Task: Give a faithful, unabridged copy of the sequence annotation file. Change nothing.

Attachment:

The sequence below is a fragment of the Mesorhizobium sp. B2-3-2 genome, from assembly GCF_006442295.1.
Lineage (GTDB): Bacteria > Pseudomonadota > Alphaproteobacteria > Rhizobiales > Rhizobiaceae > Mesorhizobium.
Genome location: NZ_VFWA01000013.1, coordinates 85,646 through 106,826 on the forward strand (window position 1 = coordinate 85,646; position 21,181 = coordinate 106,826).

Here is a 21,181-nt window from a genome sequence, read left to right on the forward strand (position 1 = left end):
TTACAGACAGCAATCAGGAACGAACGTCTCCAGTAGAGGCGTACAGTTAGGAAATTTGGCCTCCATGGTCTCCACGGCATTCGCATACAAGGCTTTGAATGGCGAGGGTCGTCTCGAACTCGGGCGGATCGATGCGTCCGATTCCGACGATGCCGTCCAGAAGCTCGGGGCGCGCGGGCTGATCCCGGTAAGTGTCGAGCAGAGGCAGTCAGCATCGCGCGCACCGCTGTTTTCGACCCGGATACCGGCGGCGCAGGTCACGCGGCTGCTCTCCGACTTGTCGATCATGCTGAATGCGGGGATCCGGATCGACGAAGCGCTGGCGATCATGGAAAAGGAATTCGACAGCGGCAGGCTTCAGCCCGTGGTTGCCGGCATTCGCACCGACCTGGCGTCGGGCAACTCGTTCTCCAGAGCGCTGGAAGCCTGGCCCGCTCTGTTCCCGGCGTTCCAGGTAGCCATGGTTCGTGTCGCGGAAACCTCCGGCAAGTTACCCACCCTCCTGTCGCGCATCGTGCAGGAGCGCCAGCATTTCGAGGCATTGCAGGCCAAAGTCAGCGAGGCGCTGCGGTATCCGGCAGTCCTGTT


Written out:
The sequence below is a fragment of the Mesorhizobium sp. B2-3-2 genome, from assembly GCF_006442295.1.
Lineage (GTDB): Bacteria > Pseudomonadota > Alphaproteobacteria > Rhizobiales > Rhizobiaceae > Mesorhizobium.
Genome location: NZ_VFWA01000013.1, coordinates 85,646 through 106,826 on the forward strand (window position 1 = coordinate 85,646; position 21,181 = coordinate 106,826).

Here is a 21,181-nt window from a genome sequence, read left to right on the forward strand (position 1 = left end):
TTACAGACAGCAATCAGGAACGAACGTCTCCAGTAGAGGCGTACAGTTAGGAAATTTGGCCTCCATGGTCTCCACGGCATTCGCATACAAGGCTTTGAATGGCGAGGGTCGTCTCGAACTCGGGCGGATCGATGCGTCCGATTCCGACGATGCCGTCCAGAAGCTCGGGGCGCGCGGGCTGATCCCGGTAAGTGTCGAGCAGAGGCAGTCAGCATCGCGCGCACCGCTGTTTTCGACCCGGATACCGGCGGCGCAGGTCACGCGGCTGCTCTCCGACTTGTCGATCATGCTGAATGCGGGGATCCGGATCGACGAAGCGCTGGCGATCATGGAAAAGGAATTCGACAGCGGCAGGCTTCAGCCCGTGGTTGCCGGCATTCGCACCGACCTGGCGTCGGGCAACTCGTTCTCCAGAGCGCTGGAAGCCTGGCCCGCTCTGTTCCCGGCGTTCCAGGTAGCCATGGTTCGTGTCGCGGAAACCTCCGGCAAGTTACCCACCCTCCTGTCGCGCATCGTGCAGGAGCGCCAGCATTTCGAGGCATTGCAGGCCAAAGTCAGCGAGGCGCTGCGGTATCCGGCAGTCCTGTT